- Summary Of The Spoken Responses By The Poets To Their Critics
Mark Strand responded to Charles Berger’s comments by mak-ing appreciative remarks about the kind of attention his work had received, adding that he did occasionally in writing perceive “glimmers, in the kind of attention I pay, to what Charles Berger has spoken of.” With regard to certain aspects of prior intention, he said that “vague formal imperatives got fulfilled in the writing” and that knowing at the time “the rightness of what I’ve said,” I was nonetheless able to “know the meaning of what I’d said only weeks afterward.” He also acknowledged the kinds of allusiveness which Berger had adduced in his writing, speaking of how and when in the course of writing the resources of his particular sort of echo and allusion seemed to make themselves available.
He then turned to the specific question of one of the sequences of poems that Berger had discussed, the “Great Dog Poem No. 2.” He averred that in choosing a dog as speaker he had “not just meant to be funny” [he avowed later on in his remarks that his poems frequently began with “dark humor”] but had also sought for a mode of introspection more original than the fashionably solemn ones of so much contemporary poetry: “I could look within and bark.” With respect to the final line, he observed “I like to finish with a flourish, to pretend I’m Laforgue or Rimbaud,” manifesting “a desire to be a symbolist poet.” With respect to that concluding verse, “I feel like the end of a gorgeous line,” he added that if a dog said that—particularly “a [End Page 189] platinum retriever”—it could not be self-pitying. He spoke in general of the relation of high and low in the poem (a dog named “Rex,” and so forth) and of the relation of this sequence to a much earlier poem of his called “Eating Poetry” in which the speaker is likewise a dog.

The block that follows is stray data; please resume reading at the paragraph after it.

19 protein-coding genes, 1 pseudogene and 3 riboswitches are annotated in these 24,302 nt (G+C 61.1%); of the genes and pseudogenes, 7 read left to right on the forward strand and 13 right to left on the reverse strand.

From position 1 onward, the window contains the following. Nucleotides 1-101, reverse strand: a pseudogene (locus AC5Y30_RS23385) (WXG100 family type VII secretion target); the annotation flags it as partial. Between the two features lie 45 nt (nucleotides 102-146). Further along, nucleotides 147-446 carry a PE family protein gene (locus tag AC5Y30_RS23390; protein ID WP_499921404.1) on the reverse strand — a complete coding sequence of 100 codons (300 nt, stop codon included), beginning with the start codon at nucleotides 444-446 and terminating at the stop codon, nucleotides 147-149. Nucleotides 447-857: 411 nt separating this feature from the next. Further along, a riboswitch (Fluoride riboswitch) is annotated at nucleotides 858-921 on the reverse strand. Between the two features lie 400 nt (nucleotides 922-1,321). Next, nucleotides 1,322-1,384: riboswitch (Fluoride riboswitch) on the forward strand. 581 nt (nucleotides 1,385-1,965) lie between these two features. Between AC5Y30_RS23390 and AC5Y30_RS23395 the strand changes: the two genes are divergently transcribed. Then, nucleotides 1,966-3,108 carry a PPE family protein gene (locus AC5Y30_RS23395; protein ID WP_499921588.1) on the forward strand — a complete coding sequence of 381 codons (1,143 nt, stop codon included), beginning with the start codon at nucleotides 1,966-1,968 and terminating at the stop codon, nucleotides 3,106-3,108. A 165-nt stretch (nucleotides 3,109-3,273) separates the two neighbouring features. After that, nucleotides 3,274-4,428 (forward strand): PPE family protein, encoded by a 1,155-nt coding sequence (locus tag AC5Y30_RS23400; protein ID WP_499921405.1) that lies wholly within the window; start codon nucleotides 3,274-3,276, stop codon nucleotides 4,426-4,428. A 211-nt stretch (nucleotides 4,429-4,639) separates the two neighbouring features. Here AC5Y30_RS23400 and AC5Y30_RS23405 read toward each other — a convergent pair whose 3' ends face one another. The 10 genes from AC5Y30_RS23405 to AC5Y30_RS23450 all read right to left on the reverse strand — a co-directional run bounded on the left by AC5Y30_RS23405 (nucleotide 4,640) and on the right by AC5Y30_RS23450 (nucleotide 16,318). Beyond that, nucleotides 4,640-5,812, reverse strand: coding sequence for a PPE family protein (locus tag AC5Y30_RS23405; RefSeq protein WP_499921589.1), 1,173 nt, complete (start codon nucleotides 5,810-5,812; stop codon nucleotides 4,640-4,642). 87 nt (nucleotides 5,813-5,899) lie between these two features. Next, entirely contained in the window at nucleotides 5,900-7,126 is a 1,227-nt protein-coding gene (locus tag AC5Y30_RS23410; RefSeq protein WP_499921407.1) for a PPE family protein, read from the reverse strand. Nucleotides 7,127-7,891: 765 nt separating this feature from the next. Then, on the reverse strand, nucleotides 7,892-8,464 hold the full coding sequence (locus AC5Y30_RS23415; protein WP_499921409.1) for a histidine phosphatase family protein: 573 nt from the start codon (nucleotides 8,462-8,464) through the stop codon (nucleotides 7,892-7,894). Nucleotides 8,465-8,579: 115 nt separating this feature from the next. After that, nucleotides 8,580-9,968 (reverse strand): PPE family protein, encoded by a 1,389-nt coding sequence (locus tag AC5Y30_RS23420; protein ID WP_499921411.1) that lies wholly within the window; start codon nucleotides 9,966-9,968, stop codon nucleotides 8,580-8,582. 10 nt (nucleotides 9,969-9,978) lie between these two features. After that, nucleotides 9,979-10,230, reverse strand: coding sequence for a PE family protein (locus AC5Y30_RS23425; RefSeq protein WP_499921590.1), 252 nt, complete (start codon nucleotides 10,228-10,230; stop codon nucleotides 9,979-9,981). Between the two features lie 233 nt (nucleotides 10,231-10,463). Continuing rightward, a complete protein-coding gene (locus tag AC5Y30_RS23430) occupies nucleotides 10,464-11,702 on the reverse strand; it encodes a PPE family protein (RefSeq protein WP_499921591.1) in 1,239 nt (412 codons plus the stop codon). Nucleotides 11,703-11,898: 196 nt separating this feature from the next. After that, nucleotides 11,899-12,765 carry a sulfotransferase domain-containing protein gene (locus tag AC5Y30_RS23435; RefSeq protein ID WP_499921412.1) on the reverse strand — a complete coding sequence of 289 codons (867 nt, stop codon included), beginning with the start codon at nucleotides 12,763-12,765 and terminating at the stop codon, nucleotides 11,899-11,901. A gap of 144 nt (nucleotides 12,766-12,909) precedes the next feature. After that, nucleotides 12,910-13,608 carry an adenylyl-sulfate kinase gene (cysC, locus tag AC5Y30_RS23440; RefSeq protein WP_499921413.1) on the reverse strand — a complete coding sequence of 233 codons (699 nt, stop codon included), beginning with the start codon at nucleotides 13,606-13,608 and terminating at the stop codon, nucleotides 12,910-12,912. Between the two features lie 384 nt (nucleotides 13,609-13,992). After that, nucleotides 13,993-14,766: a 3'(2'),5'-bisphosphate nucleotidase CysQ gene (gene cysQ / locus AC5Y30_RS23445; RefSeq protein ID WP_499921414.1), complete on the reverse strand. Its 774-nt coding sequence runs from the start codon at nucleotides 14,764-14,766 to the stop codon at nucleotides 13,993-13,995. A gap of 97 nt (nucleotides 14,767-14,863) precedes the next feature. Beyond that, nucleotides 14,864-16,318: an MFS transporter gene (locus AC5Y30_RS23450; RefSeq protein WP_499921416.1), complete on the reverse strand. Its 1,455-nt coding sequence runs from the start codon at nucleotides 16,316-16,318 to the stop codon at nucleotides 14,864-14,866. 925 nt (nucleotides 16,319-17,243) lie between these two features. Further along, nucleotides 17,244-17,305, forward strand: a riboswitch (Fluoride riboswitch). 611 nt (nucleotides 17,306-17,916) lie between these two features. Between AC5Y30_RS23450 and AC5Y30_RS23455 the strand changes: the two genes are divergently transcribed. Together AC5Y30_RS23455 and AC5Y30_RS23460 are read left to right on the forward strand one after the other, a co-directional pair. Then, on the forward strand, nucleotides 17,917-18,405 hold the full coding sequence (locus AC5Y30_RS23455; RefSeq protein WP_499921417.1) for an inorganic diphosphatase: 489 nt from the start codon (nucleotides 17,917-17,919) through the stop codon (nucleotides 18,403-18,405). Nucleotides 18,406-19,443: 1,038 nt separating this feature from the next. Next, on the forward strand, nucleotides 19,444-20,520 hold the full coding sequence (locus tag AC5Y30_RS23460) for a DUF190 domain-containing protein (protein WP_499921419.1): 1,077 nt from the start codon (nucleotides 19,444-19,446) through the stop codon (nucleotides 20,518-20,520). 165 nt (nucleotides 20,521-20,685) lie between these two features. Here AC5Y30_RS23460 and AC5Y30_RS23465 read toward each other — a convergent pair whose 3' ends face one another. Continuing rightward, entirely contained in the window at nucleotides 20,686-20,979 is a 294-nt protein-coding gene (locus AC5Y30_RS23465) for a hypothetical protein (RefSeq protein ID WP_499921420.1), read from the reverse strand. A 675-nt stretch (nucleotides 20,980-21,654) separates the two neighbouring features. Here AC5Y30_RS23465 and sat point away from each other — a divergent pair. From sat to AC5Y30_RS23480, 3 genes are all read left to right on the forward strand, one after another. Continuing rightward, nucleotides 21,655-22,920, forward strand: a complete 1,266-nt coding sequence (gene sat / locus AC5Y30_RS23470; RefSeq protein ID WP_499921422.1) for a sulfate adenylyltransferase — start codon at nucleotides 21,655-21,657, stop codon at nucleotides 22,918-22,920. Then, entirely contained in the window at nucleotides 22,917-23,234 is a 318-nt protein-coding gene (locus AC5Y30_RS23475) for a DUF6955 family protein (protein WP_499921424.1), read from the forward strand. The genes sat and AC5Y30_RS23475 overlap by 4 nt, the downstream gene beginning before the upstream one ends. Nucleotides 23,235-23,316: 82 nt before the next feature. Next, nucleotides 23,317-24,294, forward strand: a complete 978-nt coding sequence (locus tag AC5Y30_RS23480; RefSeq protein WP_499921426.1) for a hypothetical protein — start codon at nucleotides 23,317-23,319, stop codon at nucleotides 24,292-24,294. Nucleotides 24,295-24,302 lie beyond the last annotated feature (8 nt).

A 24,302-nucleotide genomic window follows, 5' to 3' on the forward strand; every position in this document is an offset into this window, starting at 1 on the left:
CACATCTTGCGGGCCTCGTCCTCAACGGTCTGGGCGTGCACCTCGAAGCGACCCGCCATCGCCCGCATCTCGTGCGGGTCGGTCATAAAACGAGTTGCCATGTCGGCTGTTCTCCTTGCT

With regard to formal design, he concluded by saying that in general he tended to start poems “with rough drafts in blank verse” which he then “roughened up” in various ways, preferring as he said “cadences” rather than “measure” in the framing of lines. But he added that in the De Chirico poems he had read, he felt that if one wrote a villanelle, one should keep strictly to the form, without changing words in the refrain lines, and keeping to the iambic meter, saying that “I don’t think you should cheat” under those circumstances.
Strand concluded by thanking Berger for the precise nature of his critical attentiveness.
John Hollander started out by acknowledging with pleasure that Eleanor Cook’s analysis of his “Owl” had certainly helped him to understand it better; he observed that he felt he had only started to write what he called “real poetry” in his third book, when he had first written a poem he could not understand at the time, and only came to understand years later. He remarked that “The relation of poet and critic as framed by this panel is this: good criticism is a poem’s best friend. We all depend on our friends to point out to us things about ourselves we may not know or acknowledge; although their cousins and other familial relations are other poems, our poems’ best friends are pieces of critical writing.”
He was particularly grateful to Cook for pointing out things he hadn’t himself seen—such as the question of the terminal words in the first stanza—but which as a result of the critical insight he had to acknowledge. And this brought up the crucial question of intentionality at the practical rather than theoretical level: in the case of such observations by critics and acknowledgments by poets, it would seem that the writing of a poem could have an intention of which the writer would be unaware. Hollander adduced the analogy of dreaming to poetic composition, paralleling the question “Did you mean to write that?” with (to anyone reporting a dream) “Did you mean to dream that?”
He then observed about the...